Oh, I would have done the same thing. Funny, it’s always the kid whose parents are nowhere to be seen who engages in that kind of behavior. I usually try not to chide other peoples’ kids, but when it comes to physical violence, I think its well within your rights to scold.

  3. Mar says:

    You ask all the hard Mommy questions. I too would have jumped in once it began a physical altercation. Its hard to know, go with your gut. It is usually right.

  4. I wish I could help. But I think you handled this perfectly. If you had seen/found/interacted with the parents, they probably wouldn’t have cared much. And that kid is going to be a monster because of her parents. So nothing you could say/do to the kid would really change that. You did what you should have, and I actually think you were a great example for R. If that happens to her again, she’ll remember your words and maybe use them herself.

  5. Erin says:

    While it may not have mattered to that child, it mattered to R. She saw you stand up for her and she heard you say that it’s not ok to push people. When it gets physical, I would definitely intervene.

  6. Victoria says:

    I’ve never sworn to myself that I wouldn’t say harsh things to other people’s children because I know I could never hold myself to it. Sometimes, when parents aren’t doing their jobs, other parents (or people who simply know better) must step in and do the necessary parenting. It’s kids like that one who go out and kill or or steal or even just become nasty people, and their parents are the ones who blame the school system and television and everything else for their child’s behaviour and what basically amounts to their own failure as parents.
    As for R, I think she’s still a little young for the “Mommy can’t fight all your battles for you” lesson. Right now I think the best thing for her is just what you did. And as she gets older, she’ll fight more of her own battles, but she’ll always know Mom will be there if she gets into something she can’t handle for herself.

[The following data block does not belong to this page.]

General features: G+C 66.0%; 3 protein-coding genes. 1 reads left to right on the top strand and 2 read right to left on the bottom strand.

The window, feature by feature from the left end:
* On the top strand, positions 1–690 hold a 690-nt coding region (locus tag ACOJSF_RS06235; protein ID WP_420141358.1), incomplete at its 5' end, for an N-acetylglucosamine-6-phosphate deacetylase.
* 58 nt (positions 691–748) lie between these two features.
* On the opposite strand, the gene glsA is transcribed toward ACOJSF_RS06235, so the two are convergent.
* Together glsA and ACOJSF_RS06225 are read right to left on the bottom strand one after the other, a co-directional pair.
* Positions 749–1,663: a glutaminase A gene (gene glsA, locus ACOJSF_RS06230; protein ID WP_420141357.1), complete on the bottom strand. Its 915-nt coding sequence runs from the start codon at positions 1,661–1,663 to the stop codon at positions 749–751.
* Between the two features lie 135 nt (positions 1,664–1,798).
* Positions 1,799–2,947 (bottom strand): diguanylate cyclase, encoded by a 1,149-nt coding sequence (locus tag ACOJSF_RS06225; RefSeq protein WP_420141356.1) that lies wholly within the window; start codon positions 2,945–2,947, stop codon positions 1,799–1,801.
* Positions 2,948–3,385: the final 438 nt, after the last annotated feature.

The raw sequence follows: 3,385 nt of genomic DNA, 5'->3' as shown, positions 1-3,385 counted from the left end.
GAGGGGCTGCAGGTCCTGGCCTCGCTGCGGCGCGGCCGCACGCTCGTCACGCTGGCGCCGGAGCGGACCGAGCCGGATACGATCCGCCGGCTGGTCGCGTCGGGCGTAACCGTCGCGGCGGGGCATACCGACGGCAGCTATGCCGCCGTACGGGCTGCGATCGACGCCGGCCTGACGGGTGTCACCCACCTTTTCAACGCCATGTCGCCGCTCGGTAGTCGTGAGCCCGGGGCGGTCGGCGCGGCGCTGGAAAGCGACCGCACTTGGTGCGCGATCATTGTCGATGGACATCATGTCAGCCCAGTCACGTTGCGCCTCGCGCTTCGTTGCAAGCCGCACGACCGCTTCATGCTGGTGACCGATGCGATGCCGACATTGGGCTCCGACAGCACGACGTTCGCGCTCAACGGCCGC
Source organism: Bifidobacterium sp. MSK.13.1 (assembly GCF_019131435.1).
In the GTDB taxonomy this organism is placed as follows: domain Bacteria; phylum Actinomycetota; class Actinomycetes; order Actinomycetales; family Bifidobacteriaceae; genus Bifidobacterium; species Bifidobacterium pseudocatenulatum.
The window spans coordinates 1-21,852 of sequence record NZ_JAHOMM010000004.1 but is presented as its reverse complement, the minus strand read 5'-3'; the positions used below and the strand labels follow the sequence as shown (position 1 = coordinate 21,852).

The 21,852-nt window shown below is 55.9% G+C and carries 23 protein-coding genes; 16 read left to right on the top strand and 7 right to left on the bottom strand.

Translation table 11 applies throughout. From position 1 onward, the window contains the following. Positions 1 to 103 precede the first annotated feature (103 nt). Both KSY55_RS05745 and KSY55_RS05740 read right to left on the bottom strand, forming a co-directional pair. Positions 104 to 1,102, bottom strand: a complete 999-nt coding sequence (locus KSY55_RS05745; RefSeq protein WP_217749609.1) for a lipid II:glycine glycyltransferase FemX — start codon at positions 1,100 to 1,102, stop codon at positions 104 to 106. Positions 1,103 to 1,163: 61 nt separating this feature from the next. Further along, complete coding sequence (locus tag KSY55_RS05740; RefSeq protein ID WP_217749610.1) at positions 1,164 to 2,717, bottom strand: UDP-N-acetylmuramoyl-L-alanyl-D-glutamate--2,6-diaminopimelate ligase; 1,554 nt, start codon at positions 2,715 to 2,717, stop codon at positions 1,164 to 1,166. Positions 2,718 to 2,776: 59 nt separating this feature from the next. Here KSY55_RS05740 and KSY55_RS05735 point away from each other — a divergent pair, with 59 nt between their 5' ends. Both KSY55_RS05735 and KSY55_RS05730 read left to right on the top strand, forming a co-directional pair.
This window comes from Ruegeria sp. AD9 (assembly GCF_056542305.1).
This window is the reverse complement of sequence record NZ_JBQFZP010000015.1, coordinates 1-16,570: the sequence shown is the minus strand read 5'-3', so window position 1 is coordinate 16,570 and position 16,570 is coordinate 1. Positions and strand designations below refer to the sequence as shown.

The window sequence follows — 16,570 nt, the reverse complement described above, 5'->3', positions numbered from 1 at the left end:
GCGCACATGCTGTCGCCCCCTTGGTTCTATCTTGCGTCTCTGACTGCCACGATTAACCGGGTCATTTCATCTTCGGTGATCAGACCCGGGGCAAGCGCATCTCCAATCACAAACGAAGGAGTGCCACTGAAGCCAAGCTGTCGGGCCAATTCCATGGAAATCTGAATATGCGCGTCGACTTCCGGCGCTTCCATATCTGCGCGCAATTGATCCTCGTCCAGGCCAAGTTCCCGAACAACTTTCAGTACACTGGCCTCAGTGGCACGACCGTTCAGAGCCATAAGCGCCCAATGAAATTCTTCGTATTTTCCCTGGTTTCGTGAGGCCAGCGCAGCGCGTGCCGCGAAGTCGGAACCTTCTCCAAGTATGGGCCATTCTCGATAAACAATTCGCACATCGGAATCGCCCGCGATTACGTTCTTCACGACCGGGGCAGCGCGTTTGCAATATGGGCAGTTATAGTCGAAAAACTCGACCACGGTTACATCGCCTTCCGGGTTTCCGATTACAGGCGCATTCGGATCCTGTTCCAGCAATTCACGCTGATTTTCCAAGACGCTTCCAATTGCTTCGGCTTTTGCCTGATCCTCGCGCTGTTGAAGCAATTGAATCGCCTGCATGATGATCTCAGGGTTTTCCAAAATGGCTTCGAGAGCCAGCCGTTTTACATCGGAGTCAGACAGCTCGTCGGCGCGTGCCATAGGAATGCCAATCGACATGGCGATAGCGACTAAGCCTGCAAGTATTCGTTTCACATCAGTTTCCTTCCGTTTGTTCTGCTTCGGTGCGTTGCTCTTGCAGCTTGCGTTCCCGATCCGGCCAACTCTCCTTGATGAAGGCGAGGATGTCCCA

7. vixensden says:

    You did exactly as I have done many times. Hooray for “good” mommies who remind little kids running rampant what proper public behavior is.

  8. malinthemiddle says:

    I think you did that little girl a favor. Kids want limits, and it sounds like she was begging for them. I don’t blame the kid, I get furious with the parents who don’t teach and don’t care. I feel bad that she wrecked it for R though.

  9. skiplovey says:

    You definitely did the right thing. I’m sure she wanted to know that mommy was there to protect her and you were. What a tough situation, it’s hard to know what you’re going to do before hand. Steams me just thinking about it, lame parents suck.

  10. How awful! I am so sorry! Gosh…. I wonder where that child’s parent was. Of course, I would have beaten the crap out of the parent – but you know the research, right? Bully kids have bully parents. Just as bullied upon kids have bullied upon parents. Sucks.

    Good for you for standing up for your daughter. She is learning!

    Hey I tagged you with a ground hog meme – it’s easy.